What We Do in the Shadows Introduces Some Big Energy Vampire Cameos

It's election season on What We Do in the Shadows and that means it's a unique new Vampire Council's time to shine.

Colin Robinson (Mark Proksch) on What We Do in the Shadows Season 5 Episode 4
Photo: Russ Martin | FX

This article contains spoilers for WHAT WE DO IN THE SHADOWS season 5 episode 4.

Politics are a draining business, as local community jurisdictions are filled with meaningless edicts requiring endless paperwork. This is the clot to the workings of American society, but lifeblood to those who thrive on the mind-numbing boredom of legislative agendas, especially those filed in triplicate. What We Do in the Shadows season 5 episode 4 “The Campaign” takes on the establishment, speaking hard truths to power in order to drain it.

“The Campaign” is filled with surprises. One is there is a cap on how many DUIs can be on someone’s record before being given the okay to run for office on Staten Island. This is ultimately the reason Sean Rinaldi (Anthony Atamanuik) is dropping out of the race for Staten Island Comptroller, in spite of all the hard work he put in to make his platform inclusive in “Pride Parade.” Sean fills his vacancy with Colin Robinson (Mark Proksch), a clean-burning energy vampire who has no dark marks in his record. Even though running for Staten Island Comptroller is not a convictable offense on the surface, the taint of community service does not easily wash off a psychic vampire.

An energy vampire’s nutritional needs are different from traditional vampires, who subsist on the life-sustaining plasma of living creatures. Energy vampires drain electromagnetic debris from a person’s neurological system. While it has not yet proven to be a lethal feeding, like exsanguination, it is best done surreptitiously. An increased public profile attracts more nutritional sources, but comes at a price.

Ad – content continues below

“If they go to it too often, they stand out too much,” Proksch, who wore pants for the Zoom meeting, unlike his character who sacrifices his electability with erectile exposure, tells Den of Geek. “An energy vampire wants to just fit into the crowd, and stay somewhat hidden amongst the crowd. I don’t think he seeks the spotlight too often because of that.”

This is consistent with how Proksch considered his character’s non-descript tenure with the Vampire Council. “As much as Colin loved having some power, I think his M.O. is really just fading into the background,” Proksch told us in 2021. “He can prey a lot easier just trying to mix into the group, be a spider with his web, in the background. I think that’s how he prefers to prey. Even when he becomes part of the Vampiric Council, he still allows others to exceed him in power.”

The episode introduces The Council of Energy Vampires, which Colin believed was always a myth, as opposed to the very visible Vampire Council, played by well-known actors renowned for iconic vampiric roles. The Council of Energy Vampires are played by a group of reliable comedians and comic actors, all identified in the credits by their first names: Jo Firestone, whose phone is blowing up with messages throughout the proceedings; Aparna Nancherla, who cannot work the volume on her microphone; Gregg Turkington, who over-explains the technological solutions to both their problems; Hannibal Buress, who gets there first, apologizes for being late, but explains he wasn’t listening; and Martha Kelly who plays the Chairman of the Council.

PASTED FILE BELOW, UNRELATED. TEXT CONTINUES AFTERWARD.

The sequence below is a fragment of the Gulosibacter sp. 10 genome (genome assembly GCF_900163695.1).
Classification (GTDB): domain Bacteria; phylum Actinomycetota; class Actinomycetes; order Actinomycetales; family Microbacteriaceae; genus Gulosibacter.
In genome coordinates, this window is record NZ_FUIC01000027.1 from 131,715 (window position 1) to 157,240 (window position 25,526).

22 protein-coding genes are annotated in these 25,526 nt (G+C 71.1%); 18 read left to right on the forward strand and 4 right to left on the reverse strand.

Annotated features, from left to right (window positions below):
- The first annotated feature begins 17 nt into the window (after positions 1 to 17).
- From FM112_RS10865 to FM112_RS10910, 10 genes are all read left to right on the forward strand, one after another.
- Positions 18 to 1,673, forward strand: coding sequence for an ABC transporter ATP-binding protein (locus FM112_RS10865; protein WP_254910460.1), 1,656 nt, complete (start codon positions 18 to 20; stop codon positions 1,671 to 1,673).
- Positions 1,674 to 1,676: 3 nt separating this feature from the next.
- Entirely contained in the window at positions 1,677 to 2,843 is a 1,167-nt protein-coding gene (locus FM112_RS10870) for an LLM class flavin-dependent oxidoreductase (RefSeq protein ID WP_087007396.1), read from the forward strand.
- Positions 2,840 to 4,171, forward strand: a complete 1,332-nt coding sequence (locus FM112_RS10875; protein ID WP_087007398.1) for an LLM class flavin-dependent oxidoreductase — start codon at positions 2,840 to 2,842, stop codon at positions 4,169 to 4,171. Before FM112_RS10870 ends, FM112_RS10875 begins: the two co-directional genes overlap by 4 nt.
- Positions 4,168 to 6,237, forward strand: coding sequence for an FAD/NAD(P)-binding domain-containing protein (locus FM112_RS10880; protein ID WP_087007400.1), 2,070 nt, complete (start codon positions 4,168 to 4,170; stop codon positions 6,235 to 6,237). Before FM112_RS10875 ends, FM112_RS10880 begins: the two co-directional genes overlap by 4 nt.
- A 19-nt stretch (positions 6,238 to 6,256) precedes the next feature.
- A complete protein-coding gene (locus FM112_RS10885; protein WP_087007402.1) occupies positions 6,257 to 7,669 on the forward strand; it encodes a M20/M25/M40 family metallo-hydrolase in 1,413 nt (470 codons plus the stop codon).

The Vampire Council are so effective, they make regular appearances. The Council of Energy Vampires are so good at their job, we are not sure if we’d can’t wait to see them come back, or hope this is a one-time guest appearance. Politics make for strange bedfellows, and Colin’s old heartbreaker Evie Russell (Vanessa Bayer) returns to suck all the air out of the room, and walks off with the most pathetic of emotional vacuum performance magnificence.

The Council of Energy Vampires make a great case for that specific vampire class being so drawn to politics. The appeal does not lie in the angst which can be drawn from the drama of political intrigue, but the comedy of soul-searing bureaucracy. The council says it is the very foundation on which they thrive, but there are other perks. As Colin points out in the episode, the debate stage is a prime source for a mega-drain.  

“I think that’s just something that energy vampires dabble in once in a while when they need to put on some pounds,” says Proksch. “It’s the Wagyu of the energy vampire world.”

Ad – content continues below

The other cast members concur with the haute cuisine comparison to glorified power lunches.

“It’s the caviar, the prime steak of the energy vampire,” says Natasia Demetriou, who plays Nadja, a vampire from Antipaxos who nibbles at her native cuisine, and immediately projectile vomits it, as it is not what vampires consume. But the actor did get to sample the tastes of her youth in the small neighborhood community on Staten Island called Little Antipaxos.

“It was so lovely,” Demetriou tells us. “It reminded me of my Greek family, and my childhood growing up spending lots of weekends at my godfather’s house in Palmers Green in North London, which is a very Greek area.”

All politics are local, whether courting the dozens of votes to be cast for local paper-pushers, or assimilating a mythologically pompous buffoon into a tight family gathering. With no discernable competition for a mandate, “The Campaign” concedes in a landslide. 

What We Do in the Shadows airs Thursdays at 10 p.m. on FX.